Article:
Remember last week when we told you something was happening we just weren’t positive what? We guessed that UK based Android Phones were getting some sort of security update and US based Android Phones who had installed the UK 1.5 Cupcake for all its goodies were ALSO getting the update, mistaking it for the Official Cupcake OTA? It appears our guess was right and now we have some details.
The security flaw was pretty severe (at least in concept). Basically, when 2 applications by the same author are installed on your Android Device, the operating system allows the applications to share information between those applications without requiring verification by the user. The vulnerability would allow application developers to bypass the system of inter-application signature checking, essentially gaining access from other applications NOT written by that developer.
Ouch. Start talking about applications from Visa, your bank, or applications that might have other sensitive data and that is a potentially severe security flaw. Or maybe it would just access your SMS, contacts, PIN numbers for the lock screen or other info readily available by other apps? Not good… not good at all. But to the credit of Google and the OHA we’re not finding this information out until AFTER (we assume) the threat has already been removed.
This affected the following versions of Android:
- 1.5 CRB17
- 1.5 CRB42
The “fixed” version is listed as “1.5 CRB43″ and the flaw doesn’t affect 1.0 and 1.1 but let us know if you’re still running one of the flawed versions.
Another interesting tidbit to point out is that Credit for noticing the Security flaw was given to Panasonic! A few days ago we learned, courtesy of Panasonic themselves, that we could see a Panasonic Android Phone in 2010. Seeing as how they are neck deep in the code, finding vulnerabilities before other OHA members, perhaps a Panasonic Android Phone will come sooner rather than later?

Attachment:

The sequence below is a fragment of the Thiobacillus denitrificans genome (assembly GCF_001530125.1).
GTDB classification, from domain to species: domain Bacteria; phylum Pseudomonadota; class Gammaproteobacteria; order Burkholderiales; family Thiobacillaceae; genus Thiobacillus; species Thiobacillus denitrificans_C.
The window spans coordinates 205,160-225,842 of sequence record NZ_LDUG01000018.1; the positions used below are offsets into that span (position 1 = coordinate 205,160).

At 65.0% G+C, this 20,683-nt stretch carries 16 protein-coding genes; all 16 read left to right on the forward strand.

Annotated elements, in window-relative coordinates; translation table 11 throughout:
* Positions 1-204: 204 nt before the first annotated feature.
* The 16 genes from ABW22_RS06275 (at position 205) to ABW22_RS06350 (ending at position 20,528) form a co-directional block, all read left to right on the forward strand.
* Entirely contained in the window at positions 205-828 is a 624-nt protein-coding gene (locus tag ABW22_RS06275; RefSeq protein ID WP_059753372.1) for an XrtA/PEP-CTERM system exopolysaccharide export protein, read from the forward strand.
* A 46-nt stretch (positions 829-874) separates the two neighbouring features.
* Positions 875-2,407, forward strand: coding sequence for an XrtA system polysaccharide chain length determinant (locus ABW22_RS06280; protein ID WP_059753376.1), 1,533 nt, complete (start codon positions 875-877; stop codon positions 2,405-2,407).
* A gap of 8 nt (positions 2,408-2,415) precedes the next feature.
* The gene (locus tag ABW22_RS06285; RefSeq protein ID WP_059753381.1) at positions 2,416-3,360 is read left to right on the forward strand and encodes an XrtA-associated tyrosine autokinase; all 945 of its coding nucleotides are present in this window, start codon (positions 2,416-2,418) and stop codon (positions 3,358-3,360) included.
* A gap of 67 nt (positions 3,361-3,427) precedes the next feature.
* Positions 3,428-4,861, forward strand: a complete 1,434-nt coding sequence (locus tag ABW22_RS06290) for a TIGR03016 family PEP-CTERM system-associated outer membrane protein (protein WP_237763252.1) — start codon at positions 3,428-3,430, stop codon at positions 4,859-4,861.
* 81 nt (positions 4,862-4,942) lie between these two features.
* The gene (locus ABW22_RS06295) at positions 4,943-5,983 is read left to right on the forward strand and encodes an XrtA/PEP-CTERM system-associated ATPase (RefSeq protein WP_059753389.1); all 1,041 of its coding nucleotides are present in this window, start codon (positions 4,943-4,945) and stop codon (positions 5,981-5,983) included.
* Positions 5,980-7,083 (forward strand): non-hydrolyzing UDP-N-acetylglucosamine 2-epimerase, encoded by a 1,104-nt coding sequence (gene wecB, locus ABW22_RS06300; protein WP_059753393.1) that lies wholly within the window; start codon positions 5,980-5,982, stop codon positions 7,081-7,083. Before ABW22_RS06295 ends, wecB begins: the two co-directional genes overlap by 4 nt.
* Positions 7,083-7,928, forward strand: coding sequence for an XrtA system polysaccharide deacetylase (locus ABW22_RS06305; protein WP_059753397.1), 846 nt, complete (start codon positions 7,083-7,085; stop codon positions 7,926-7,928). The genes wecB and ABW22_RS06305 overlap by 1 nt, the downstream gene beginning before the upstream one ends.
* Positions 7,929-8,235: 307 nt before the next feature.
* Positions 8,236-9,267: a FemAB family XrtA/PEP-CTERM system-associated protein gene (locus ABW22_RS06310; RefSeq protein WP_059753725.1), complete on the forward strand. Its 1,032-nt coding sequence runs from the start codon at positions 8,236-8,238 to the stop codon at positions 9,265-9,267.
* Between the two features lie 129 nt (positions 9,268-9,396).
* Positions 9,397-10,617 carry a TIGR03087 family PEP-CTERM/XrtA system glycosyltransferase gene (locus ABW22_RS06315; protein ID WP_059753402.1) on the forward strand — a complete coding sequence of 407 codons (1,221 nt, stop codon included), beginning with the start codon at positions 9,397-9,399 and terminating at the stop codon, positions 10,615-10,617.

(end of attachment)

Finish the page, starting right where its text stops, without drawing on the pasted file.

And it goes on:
The Panasonic CEO mentioned they were “discussing” Android and were “considering” the platform for overseas products… in reality they are MUCH further along then that and the fact that they sourced this security flaw illustrates the fact.
This information was published publicly on oCERT.org – an organization I’m not familiar with but whose members include Google, Intel, Nokia and Wind River. Here is a section from the oCERT About page:
The oCERT project is a public effort providing security handling support to Open Source projects affected by security incidents or vulnerabilities, just like national CERTs offer services for their respective countries.
The service aims to help both large infrastructures, like major distributions, and smaller projects that can’t afford a full-blown security team and/or security resources. This means aiding coordination between distributions and small project contacts. The goal is to reduce the impact of compromises on small projects with little or no infrastructure security, avoiding the ripple effect of badly communicated or handled compromises, which can currently result in distributions shipping code which has been tampered with.
The bug was reported by Panasonic on May 14th and 4 days later the Android Security team requested assistance from oCERT. It appears the issue was resolved on May 22nd. I know curiousity killed the cat but I can’t help but ask… what was the Android Security Team doing for the 4 days the Security Threat was known before oCERT was working on it and how long was this vulnerability “out there”?